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Today on Season Ticket, Chris Gasper (@CGasper) talks to Lesley Visser, the most highly acclaimed female sportscaster of all time, about her career and her new book, "Sometimes You Have to Cross When It Says Don't Walk: A Memoir of Breaking Barriers." She discusses getting her start during the glory days of the Boston Globe, facing sexism early in her career, and her international experience, covering everything from the fall of the Berlin Wall to Yao Ming. She also sheds light on the time she got Patriots coach Bill Belichick to open up.
Lesley Visser is currently a host for "We Need To Talk," a CBS Sports Network weekly show. She's the first and only woman in the Pro Football Hall of Fame; the only female sportscaster to have carried the Olympic Torch; the only woman to have presented the championship Lombardi Trophy at the Super Bowl; and the first woman on the network broadcasts of the Final Four, Super Bowl, and NBA finals. She was voted the Outstanding Female Sportscaster of all Time by the National Sportscasters of America, and was also elected to the Sportswriters Hall of Fame for her work at the Boston Globe, national magazines, and CBS.com.
On getting her start during the glory days of the Boston Globe in the 1970s
Lesley Visser: When somebody like Will McDonough would have [former NFL commissioner] Pete Rozelle on one phone and [former owner of the Oakland Raiders] Al Davis on the other, you know they were pretty high and mighty there. When McDonough went home—everyone had Rolodexes then—and Dan [Shaughnessy] and Kevin [Paul DuPont] and I would be diving under Will's desk to get his Rolodex. It was a great, great, great place to work.
"I didn't want to complain to anyone because I didn't want anyone to say, 'See, a woman can't do this.'"Lesley Visser
On facing sexism
Lesley Visser: Right on the credential that I wore, it said, "No women or children in the press box," which was pretty diminishing. And also they had no ladies rooms ... You know that scene [in the movie "Hidden Figures"] where Kevin Costner says to her, "Where do you go every day?" And she says, "I go to the bathroom."
[cont.] Well, that was kind of my life because there were no ladies rooms because there were no other ladies. So, I used to sit in the press box. Patriots would have the ball ... and I would think, "Gosh, can I get down the elevator, across a field, and back up before they punted." Yeah, that was tough. And then the locker rooms had no provisions for equal access for another seven years. So, yeah, I was out in all those parking lots.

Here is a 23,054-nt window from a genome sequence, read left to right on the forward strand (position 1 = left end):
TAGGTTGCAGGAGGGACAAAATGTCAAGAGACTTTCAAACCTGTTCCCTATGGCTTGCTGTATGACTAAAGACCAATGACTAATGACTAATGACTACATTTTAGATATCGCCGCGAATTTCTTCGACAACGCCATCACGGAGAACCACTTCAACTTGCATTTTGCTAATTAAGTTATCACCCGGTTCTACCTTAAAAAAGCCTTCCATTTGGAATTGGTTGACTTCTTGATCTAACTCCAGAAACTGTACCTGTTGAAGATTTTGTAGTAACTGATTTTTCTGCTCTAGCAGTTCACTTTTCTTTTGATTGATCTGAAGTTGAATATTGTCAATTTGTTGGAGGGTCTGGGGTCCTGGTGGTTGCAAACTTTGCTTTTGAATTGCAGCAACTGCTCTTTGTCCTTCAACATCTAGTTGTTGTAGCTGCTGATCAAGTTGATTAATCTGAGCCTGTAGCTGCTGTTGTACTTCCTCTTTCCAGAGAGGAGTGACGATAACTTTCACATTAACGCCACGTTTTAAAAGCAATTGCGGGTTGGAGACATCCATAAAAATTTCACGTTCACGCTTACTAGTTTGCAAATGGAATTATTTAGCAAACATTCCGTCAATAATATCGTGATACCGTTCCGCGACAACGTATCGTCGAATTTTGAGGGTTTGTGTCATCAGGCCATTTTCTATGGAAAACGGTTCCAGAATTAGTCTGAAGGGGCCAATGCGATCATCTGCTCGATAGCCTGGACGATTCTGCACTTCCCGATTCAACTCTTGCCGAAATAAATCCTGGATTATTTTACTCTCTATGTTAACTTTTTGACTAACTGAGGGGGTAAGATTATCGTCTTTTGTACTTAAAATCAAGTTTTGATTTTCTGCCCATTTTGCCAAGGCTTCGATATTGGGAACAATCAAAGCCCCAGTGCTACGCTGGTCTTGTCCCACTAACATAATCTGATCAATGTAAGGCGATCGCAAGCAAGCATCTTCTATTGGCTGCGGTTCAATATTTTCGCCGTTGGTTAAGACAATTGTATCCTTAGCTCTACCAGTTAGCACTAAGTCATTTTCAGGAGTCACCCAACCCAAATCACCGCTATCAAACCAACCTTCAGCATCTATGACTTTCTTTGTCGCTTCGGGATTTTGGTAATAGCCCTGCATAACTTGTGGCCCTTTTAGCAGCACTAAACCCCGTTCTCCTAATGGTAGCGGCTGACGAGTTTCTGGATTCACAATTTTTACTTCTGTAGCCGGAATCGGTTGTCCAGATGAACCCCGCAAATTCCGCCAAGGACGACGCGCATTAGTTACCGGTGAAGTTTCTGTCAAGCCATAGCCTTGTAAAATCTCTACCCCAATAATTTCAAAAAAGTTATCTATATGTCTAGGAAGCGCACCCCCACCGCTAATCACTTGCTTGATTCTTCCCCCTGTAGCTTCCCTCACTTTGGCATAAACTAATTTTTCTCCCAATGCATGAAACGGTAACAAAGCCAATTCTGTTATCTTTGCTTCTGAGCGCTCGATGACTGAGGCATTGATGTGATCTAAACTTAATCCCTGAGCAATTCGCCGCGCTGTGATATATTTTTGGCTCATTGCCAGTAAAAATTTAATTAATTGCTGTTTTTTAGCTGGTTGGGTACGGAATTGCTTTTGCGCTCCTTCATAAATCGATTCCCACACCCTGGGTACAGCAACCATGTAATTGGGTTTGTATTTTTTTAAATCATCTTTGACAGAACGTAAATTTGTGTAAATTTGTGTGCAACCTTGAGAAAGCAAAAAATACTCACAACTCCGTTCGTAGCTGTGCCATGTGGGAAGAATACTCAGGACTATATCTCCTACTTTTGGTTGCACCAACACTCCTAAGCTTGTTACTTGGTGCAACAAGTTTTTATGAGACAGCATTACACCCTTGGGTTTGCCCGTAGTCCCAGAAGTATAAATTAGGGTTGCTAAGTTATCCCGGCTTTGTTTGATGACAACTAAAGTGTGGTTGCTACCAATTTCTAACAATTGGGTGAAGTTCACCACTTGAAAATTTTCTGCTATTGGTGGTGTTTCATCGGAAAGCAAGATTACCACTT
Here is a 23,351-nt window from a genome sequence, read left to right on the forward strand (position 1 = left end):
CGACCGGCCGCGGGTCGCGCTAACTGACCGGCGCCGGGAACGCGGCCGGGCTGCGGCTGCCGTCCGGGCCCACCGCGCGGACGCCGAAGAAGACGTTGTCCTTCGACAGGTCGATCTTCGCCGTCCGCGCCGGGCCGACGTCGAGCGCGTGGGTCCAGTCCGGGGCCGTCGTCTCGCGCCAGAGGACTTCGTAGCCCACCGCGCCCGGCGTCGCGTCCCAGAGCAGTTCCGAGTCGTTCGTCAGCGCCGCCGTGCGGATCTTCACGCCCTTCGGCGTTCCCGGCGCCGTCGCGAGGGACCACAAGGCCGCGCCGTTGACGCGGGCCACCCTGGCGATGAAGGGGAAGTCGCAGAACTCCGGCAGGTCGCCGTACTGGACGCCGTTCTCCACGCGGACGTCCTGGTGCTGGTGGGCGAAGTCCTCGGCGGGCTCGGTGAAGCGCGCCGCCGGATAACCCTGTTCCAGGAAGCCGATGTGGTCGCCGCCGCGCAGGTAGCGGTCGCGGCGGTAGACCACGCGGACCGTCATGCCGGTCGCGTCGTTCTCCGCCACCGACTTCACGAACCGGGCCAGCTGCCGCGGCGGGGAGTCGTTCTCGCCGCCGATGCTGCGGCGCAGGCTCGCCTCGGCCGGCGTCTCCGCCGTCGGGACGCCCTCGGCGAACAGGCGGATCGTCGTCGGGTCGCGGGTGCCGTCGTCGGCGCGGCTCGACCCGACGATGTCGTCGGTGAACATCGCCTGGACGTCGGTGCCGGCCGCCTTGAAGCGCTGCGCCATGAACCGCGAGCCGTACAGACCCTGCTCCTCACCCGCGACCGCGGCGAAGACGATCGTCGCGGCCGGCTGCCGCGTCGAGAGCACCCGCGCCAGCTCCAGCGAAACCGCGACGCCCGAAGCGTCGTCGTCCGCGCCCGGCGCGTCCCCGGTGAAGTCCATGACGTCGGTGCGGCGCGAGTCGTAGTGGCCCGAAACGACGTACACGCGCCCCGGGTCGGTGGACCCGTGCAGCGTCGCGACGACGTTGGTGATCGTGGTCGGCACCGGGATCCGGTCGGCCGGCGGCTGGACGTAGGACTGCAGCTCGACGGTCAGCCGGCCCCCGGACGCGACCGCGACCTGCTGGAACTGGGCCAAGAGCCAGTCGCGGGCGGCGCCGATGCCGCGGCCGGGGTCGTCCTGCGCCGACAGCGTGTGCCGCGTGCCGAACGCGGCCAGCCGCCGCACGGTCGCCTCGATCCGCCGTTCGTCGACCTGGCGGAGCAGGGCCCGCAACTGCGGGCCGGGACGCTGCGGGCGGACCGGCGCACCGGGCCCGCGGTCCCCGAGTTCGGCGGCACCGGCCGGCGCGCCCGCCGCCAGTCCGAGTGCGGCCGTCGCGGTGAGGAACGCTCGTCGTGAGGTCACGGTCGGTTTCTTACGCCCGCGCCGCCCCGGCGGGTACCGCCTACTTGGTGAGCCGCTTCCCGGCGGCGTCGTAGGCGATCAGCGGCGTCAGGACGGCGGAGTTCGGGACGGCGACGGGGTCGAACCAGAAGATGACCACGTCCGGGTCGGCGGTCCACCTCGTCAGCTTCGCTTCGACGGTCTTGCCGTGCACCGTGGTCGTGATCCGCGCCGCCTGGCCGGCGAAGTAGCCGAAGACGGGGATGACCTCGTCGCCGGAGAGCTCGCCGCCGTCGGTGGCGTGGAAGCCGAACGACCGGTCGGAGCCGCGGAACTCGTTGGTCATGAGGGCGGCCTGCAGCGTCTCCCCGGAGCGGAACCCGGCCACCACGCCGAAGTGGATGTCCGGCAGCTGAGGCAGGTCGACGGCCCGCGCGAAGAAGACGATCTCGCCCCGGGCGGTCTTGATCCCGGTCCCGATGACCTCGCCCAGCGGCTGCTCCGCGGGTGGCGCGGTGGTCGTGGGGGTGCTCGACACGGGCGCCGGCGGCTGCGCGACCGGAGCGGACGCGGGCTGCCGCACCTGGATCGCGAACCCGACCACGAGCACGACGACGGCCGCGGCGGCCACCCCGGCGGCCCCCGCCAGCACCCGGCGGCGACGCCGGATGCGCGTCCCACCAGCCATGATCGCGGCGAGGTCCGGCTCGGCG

On why she stuck with sports reporting through adversity
Lesley Visser: I had a passion for sports the way some kids want music or poetry or ballet or art. I just love sports ... I never sued anybody. I never complained. If a player was too aggressive or something with me I would just say, "Oh come on, your mother didn't teach you to talk like that!" That worked out great. I also had the thought that I didn't want to complain to anyone because I didn't want anyone to say, "See, a woman can't do this."
On Rob Gronkowski's cheap hit on Bills cornerback Tre'Davious White after the whistle
Lesley Visser: When you talk about times of change, remember the young woman who asked Cam Newton that question?
Chris Gasper: Yes I do, from the Charlotte Observer when Cam was very condescending.
Lesley Visser: I thought to myself, "Gosh, times aren't changing fast enough for me." But ... when I started, everyone would have sided with the quarterback. Instead, he got blasted. Her question was legitimate, she was legitimate. So, I thought, "Well, that's pretty good."
On getting Bill Belichick to open up
Chris Gasper: What's your relationship like with Patriots coach Bill Belichick? Is he as inscrutable to you as he is to the rest of us?
Lesley Visser: I don't ask him [questions] very often, but last year I went up there and I did something he said no one had ever asked him before. We sat down and I invited Joe Bellino, his hero from the Naval Academy. So, I brought a white board and a sharpie and I said, "Now when Bellino was winning the Heisman you, Bill, were six years old. Can you remember a play of Joe Bellino's from back then?" He took the sharpie and the white board and he wrote down "27 F-Trap" and he did it all ... And he handed it back to me and the whole thing took ten seconds. It was his brain from 1969.
Chris Gasper: That's amazing. And that does speak to Bill, I mean, I think he has a photographic memory. I really do.
Lesley Visser: Yeah he's probably some kind of savant, really. But he did that and he was so happy and Bellino was so thrilled that he'd made it a touchdown!
Chris Gasper: You can always get Bill going on the Naval Academy.